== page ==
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Nasca v. Unknown Party

United States District Court, D. Arizona

March 8, 2018

Joseph Nasca, Plaintiff,
Unknown Party, et al., Defendants.


         Before the Court is Defendant Verizon Wireless (VAW), LLC's (“Verizon”) Motion to Stay and Compel Arbitration. (Doc. 13.) The motion is fully briefed. (Docs. 15, 18.) For the following reasons, Verizon's motion is granted.

         I. Background

         Plaintiff Joseph Nasca has been a customer of Verizon, a nationwide telephone service provider, since 2001. (Doc. 13-1 ¶ 4.) When Nasca upgraded his cellular devices in January 2016 and June 2017, he agreed to the Verizon Wireless Customer Agreement (“Agreement”). (Id.) The Agreement included an arbitration provision, which in relevant part stated: “I AM AGREEING TO . . . SETTLEMENT OF DISPUTES BY ARBITRATION AND OTHER MEANS INSTEAD OF JURY TRIALS. . . .” (Id. at 6.) The arbitration provision is highlighted in the Customer Agreement receipt above the signature line, and is set out in bold and capital letters in the Agreement itself. (Id.)

         In July 2017, Nasca contacted Verizon's customer service department to get technical support for his cell phone. (Doc. 5 ¶ 10.) An unknown Verizon technical support representative, named in the complaint as Defendant JD, was assigned to help Nasca. (Id. ¶ 11.) JD allegedly accessed Nasca's personal files, pictures, and information from Nasca's phone without his authorization. (Id. ¶ 13.) Since then, Nasca has experienced problems with his cell phone and was the victim of an attempted identity theft, which he seems to attribute to JD's unauthorized actions. (Id. ¶ 15.)

         In August 2017, Nasca filed a two-count complaint against JD. (Doc. 1.) He amended his complaint in October 2017 to add Verizon as a defendant. (Doc. 5.) On December 13, 2017, Verizon filed its answer, which asserted arbitration as an affirmative defense. (Doc. 11 ¶ 37.) Shortly thereafter, on December 22, 2017, Verizon filed the instant motion to stay this action and compel arbitration. (Doc. 13.)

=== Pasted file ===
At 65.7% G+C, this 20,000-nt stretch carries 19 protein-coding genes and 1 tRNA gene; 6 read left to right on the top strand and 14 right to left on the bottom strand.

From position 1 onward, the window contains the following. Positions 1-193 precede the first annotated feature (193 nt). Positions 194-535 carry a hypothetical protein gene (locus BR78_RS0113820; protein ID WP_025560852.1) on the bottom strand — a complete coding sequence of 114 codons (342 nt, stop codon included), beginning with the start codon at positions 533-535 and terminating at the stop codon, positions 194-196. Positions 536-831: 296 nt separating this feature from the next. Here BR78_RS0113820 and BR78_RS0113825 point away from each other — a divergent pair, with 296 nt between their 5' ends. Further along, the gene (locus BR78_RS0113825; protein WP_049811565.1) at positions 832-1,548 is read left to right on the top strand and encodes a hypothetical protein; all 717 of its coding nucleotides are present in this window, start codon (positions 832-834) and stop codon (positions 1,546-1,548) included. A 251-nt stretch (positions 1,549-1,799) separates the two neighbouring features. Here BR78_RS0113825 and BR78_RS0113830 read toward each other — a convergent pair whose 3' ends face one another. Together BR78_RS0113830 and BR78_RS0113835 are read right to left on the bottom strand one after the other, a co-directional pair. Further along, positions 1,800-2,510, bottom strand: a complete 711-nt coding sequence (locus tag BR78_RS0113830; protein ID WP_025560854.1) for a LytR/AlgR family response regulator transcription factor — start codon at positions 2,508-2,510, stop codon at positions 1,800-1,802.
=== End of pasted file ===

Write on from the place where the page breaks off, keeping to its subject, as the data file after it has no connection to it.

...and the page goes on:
II. Legal Standard

         The Federal Arbitration Act (“FAA”) provides that written agreements to arbitrate disputes arising out of transactions involving interstate commerce “shall be valid, irrevocable, and enforceable except upon grounds that exist at common law for the revocation of a contract.” 9 U.S.C. § 2. This provision reflects a “liberal federal policy favoring arbitration.” AT&T Mobility LLC v. Concepcion, 563 U.S. 333, 339 (2011). The FAA “leaves no place for the exercise of discretion by a district court, but instead mandates that district courts shall direct the parties to proceed to arbitration on issues as to which an arbitration agreement has been signed.” Dean Witter Reynolds Inc. v. Byrd, 470 U.S. 213, 218 (1985) (emphasis in original). Arizona has an analogous arbitration statute, which has been interpreted similarly to the FAA. A.R.S. § 12-1501; Stevens/Leinweber/Sullens, Inc. v. Holm Dev. & Mgmt., Inc., 795 P.2d 1308, 1311 n.3 (Ariz.Ct.App. 1990).

         Under both the FAA and Arizona law, the Court's role is to answer two gateway questions: (1) does a valid agreement to arbitrate exist, and (2) does the agreement encompass the dispute at issue. Chiron Corp. v. Ortho Diagnostic Sys., Inc., 207 F.3d 1126, 1130 (9th Cir. 2000); Stevens/Leinweber/Sullens, Inc., 795 P.2d at 1311 n.3. If both questions are answered in the affirmative, the court must compel arbitration.